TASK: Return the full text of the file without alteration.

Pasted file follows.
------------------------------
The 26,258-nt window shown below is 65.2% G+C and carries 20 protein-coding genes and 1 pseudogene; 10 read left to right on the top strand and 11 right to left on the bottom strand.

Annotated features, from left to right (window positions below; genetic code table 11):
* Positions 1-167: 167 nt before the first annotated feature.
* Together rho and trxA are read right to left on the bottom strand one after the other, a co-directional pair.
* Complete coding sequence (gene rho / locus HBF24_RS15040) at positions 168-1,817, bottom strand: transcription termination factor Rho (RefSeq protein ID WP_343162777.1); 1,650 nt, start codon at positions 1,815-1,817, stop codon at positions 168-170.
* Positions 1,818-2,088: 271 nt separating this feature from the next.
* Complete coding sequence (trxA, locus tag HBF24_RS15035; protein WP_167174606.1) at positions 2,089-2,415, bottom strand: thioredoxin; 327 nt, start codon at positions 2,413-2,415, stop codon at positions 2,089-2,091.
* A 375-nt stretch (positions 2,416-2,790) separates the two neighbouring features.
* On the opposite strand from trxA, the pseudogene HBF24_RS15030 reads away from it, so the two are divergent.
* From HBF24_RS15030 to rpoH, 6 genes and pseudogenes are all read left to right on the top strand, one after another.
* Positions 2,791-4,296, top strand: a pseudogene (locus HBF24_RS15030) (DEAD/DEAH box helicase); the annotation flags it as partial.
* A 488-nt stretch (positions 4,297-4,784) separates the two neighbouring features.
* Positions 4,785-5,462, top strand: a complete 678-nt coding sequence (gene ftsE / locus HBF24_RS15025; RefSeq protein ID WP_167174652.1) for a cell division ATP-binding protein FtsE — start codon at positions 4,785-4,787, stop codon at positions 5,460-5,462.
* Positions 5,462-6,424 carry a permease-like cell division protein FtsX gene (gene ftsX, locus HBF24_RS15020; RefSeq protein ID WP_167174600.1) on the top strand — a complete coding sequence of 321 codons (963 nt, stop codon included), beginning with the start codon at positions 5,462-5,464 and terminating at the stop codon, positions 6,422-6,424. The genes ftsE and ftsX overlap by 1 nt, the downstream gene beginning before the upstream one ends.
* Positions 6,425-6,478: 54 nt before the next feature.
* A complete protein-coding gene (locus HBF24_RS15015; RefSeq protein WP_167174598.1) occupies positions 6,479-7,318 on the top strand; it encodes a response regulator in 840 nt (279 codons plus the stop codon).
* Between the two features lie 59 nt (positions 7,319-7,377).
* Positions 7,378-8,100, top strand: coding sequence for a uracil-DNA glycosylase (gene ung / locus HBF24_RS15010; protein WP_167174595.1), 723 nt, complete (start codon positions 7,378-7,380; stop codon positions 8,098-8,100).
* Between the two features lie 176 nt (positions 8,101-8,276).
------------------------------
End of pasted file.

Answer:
The 26,258-nt window shown below is 65.2% G+C and carries 20 protein-coding genes and 1 pseudogene; 10 read left to right on the top strand and 11 right to left on the bottom strand.

Annotated features, from left to right (window positions below; genetic code table 11):
* Positions 1-167: 167 nt before the first annotated feature.
* Together rho and trxA are read right to left on the bottom strand one after the other, a co-directional pair.
* Complete coding sequence (gene rho / locus HBF24_RS15040) at positions 168-1,817, bottom strand: transcription termination factor Rho (RefSeq protein ID WP_343162777.1); 1,650 nt, start codon at positions 1,815-1,817, stop codon at positions 168-170.
* Positions 1,818-2,088: 271 nt separating this feature from the next.
* Complete coding sequence (trxA, locus tag HBF24_RS15035; protein WP_167174606.1) at positions 2,089-2,415, bottom strand: thioredoxin; 327 nt, start codon at positions 2,413-2,415, stop codon at positions 2,089-2,091.
* A 375-nt stretch (positions 2,416-2,790) separates the two neighbouring features.
* On the opposite strand from trxA, the pseudogene HBF24_RS15030 reads away from it, so the two are divergent.
* From HBF24_RS15030 to rpoH, 6 genes and pseudogenes are all read left to right on the top strand, one after another.
* Positions 2,791-4,296, top strand: a pseudogene (locus HBF24_RS15030) (DEAD/DEAH box helicase); the annotation flags it as partial.
* A 488-nt stretch (positions 4,297-4,784) separates the two neighbouring features.
* Positions 4,785-5,462, top strand: a complete 678-nt coding sequence (gene ftsE / locus HBF24_RS15025; RefSeq protein ID WP_167174652.1) for a cell division ATP-binding protein FtsE — start codon at positions 4,785-4,787, stop codon at positions 5,460-5,462.
* Positions 5,462-6,424 carry a permease-like cell division protein FtsX gene (gene ftsX, locus HBF24_RS15020; RefSeq protein ID WP_167174600.1) on the top strand — a complete coding sequence of 321 codons (963 nt, stop codon included), beginning with the start codon at positions 5,462-5,464 and terminating at the stop codon, positions 6,422-6,424. The genes ftsE and ftsX overlap by 1 nt, the downstream gene beginning before the upstream one ends.
* Positions 6,425-6,478: 54 nt before the next feature.
* A complete protein-coding gene (locus HBF24_RS15015; RefSeq protein WP_167174598.1) occupies positions 6,479-7,318 on the top strand; it encodes a response regulator in 840 nt (279 codons plus the stop codon).
* Between the two features lie 59 nt (positions 7,319-7,377).
* Positions 7,378-8,100, top strand: coding sequence for a uracil-DNA glycosylase (gene ung / locus HBF24_RS15010; protein WP_167174595.1), 723 nt, complete (start codon positions 7,378-7,380; stop codon positions 8,098-8,100).
* Between the two features lie 176 nt (positions 8,101-8,276).